West Hampstead path mystery makes 'shambles' of 180-home plan
Ed Sheridan, LDRS
- Credit: Google
The mystery over who owns Potteries Path risked derailing a major West Hampstead development of 180 new homes last week.
A meeting of Camden Council’s planning committee on Thursday (March 25) revealed that the ownership of part of the narrow strip running between West End Lane and Crown Close is unknown.
Developers A2Dominion previously committed to making improvements to the path ahead of work at 156 West End Lane on the former Travis Perkins site.
The project was opposed by the Save West Hampstead campaign back in 2017, and described as a “blot on the landscape” by residents.
It has now emerged that when ownership of the path’s land was transferred to A2Dominion by Camden Council, a narrow strip alongside the railway wall was left behind.
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Fortune Green councillor Flick Rea (Lib Dem) said: “I think it’s a bit of a dog’s dinner all of this. I can’t understand how anybody didn’t realise who that land belonged to.
“I’m still concerned that it won’t get finished, knowing how long Network Rail take to do anything.
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“We’re finishing this by 2026. God knows whether they’ll even come to a conclusion by then. The whole thing is a bloody shambles.”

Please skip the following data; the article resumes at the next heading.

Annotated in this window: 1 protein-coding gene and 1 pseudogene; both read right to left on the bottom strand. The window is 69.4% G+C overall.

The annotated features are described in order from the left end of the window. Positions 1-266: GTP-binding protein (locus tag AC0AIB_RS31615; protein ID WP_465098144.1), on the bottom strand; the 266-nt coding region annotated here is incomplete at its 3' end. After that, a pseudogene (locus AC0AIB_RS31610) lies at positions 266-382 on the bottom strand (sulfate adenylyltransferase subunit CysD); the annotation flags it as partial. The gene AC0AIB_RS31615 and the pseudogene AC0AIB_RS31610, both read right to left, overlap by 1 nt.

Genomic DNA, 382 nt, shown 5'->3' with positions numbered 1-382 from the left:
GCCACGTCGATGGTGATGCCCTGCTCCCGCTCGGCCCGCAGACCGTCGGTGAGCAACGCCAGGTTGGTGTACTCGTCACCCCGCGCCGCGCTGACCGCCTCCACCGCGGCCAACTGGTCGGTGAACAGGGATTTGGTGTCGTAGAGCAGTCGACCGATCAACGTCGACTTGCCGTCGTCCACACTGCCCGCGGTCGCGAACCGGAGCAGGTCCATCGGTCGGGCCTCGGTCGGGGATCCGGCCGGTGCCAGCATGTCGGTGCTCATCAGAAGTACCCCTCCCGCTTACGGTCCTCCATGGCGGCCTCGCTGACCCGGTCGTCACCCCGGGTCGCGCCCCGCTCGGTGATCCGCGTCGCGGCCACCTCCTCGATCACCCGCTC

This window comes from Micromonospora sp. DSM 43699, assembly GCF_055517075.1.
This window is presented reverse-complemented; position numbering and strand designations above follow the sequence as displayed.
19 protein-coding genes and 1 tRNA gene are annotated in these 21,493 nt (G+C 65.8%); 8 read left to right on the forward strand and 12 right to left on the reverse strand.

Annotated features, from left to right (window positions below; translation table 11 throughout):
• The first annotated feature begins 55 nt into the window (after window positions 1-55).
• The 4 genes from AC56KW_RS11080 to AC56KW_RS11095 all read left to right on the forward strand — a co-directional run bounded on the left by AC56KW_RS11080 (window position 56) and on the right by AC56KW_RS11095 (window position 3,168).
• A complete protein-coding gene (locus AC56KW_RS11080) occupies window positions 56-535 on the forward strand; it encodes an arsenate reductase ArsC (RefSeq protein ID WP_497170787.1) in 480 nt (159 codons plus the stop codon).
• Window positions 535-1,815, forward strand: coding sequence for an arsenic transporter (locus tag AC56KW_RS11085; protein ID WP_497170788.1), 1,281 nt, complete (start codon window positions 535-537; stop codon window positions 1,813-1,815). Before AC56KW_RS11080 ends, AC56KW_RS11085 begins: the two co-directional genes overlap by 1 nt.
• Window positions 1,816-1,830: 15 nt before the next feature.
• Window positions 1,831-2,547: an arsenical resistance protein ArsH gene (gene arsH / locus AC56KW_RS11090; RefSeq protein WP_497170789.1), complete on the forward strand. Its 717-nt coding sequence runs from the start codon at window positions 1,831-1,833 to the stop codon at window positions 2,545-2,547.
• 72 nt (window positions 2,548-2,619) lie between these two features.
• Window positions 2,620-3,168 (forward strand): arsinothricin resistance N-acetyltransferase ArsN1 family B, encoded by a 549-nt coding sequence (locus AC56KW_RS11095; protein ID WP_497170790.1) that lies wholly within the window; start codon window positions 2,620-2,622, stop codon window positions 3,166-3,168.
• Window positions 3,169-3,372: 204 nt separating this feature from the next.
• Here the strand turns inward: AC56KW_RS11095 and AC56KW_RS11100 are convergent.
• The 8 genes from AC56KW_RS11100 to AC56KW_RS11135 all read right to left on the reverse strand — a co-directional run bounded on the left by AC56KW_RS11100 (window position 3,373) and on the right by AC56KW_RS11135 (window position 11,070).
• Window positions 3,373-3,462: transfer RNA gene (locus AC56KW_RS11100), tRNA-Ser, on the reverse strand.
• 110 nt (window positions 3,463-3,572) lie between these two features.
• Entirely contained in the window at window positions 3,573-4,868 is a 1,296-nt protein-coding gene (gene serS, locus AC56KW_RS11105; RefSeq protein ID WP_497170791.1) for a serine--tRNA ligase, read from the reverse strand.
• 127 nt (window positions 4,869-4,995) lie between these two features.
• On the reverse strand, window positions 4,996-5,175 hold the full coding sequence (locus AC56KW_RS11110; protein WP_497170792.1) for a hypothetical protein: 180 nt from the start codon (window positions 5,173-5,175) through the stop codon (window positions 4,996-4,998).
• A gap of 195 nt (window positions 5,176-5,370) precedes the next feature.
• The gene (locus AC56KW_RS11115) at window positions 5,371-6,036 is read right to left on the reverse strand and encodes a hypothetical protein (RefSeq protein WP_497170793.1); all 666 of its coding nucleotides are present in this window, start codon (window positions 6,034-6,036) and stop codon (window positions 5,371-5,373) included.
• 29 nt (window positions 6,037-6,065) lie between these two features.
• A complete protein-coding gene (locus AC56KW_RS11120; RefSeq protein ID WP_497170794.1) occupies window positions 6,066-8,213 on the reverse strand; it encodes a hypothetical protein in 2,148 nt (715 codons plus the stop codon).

Discussions have been ongoing between the developer, the council and Network Rail, but councillors heard that no one is able to identify the legal owner of the section.
The town hall had assumed it owned the land, but according to planning officers, is “no longer sure”, with no documentation found.
A2Dominion was committed to landscaping and widening works on land it did not own before being able to proceed with their development, finding that no lender would fund the project as a result.
Councillors have now granted permission for the developer to work from two Potteries Path Plans to help solve the problem: one the original redevelopment to the entire path, and an alternative applying only to the area which A2Dominion definitely owns.
The developer will now spend at least a year seeking the rights for the whole path, but is no longer required to deliver works on land it does not own before building its homes.
It is understood the developer is “committed” to designing and delivering the whole path, and will do so regardless of whether it is able to contact the landowner.